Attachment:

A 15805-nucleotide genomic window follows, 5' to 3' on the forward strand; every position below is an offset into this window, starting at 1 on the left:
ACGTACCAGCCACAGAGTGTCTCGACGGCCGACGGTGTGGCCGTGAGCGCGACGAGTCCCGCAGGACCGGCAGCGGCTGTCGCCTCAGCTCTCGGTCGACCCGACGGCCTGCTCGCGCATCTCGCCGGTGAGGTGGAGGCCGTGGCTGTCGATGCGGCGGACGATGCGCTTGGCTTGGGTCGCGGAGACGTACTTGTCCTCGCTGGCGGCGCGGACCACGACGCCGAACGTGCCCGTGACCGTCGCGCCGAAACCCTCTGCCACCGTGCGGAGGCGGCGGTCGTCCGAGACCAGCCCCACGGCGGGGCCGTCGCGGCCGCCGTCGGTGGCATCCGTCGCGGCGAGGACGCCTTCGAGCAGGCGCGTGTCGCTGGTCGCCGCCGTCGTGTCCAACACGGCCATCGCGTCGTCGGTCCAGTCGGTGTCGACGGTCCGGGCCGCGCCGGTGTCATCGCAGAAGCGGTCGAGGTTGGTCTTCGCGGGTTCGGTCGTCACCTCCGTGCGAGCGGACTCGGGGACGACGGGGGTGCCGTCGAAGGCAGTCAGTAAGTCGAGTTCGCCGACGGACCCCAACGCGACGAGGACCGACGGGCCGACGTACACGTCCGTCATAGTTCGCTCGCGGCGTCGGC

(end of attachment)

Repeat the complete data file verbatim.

A 15805-nucleotide genomic window follows, 5' to 3' on the forward strand; every position below is an offset into this window, starting at 1 on the left:
ACGTACCAGCCACAGAGTGTCTCGACGGCCGACGGTGTGGCCGTGAGCGCGACGAGTCCCGCAGGACCGGCAGCGGCTGTCGCCTCAGCTCTCGGTCGACCCGACGGCCTGCTCGCGCATCTCGCCGGTGAGGTGGAGGCCGTGGCTGTCGATGCGGCGGACGATGCGCTTGGCTTGGGTCGCGGAGACGTACTTGTCCTCGCTGGCGGCGCGGACCACGACGCCGAACGTGCCCGTGACCGTCGCGCCGAAACCCTCTGCCACCGTGCGGAGGCGGCGGTCGTCCGAGACCAGCCCCACGGCGGGGCCGTCGCGGCCGCCGTCGGTGGCATCCGTCGCGGCGAGGACGCCTTCGAGCAGGCGCGTGTCGCTGGTCGCCGCCGTCGTGTCCAACACGGCCATCGCGTCGTCGGTCCAGTCGGTGTCGACGGTCCGGGCCGCGCCGGTGTCATCGCAGAAGCGGTCGAGGTTGGTCTTCGCGGGTTCGGTCGTCACCTCCGTGCGAGCGGACTCGGGGACGACGGGGGTGCCGTCGAAGGCAGTCAGTAAGTCGAGTTCGCCGACGGACCCCAACGCGACGAGGACCGACGGGCCGACGTACACGTCCGTCATAGTTCGCTCGCGGCGTCGGC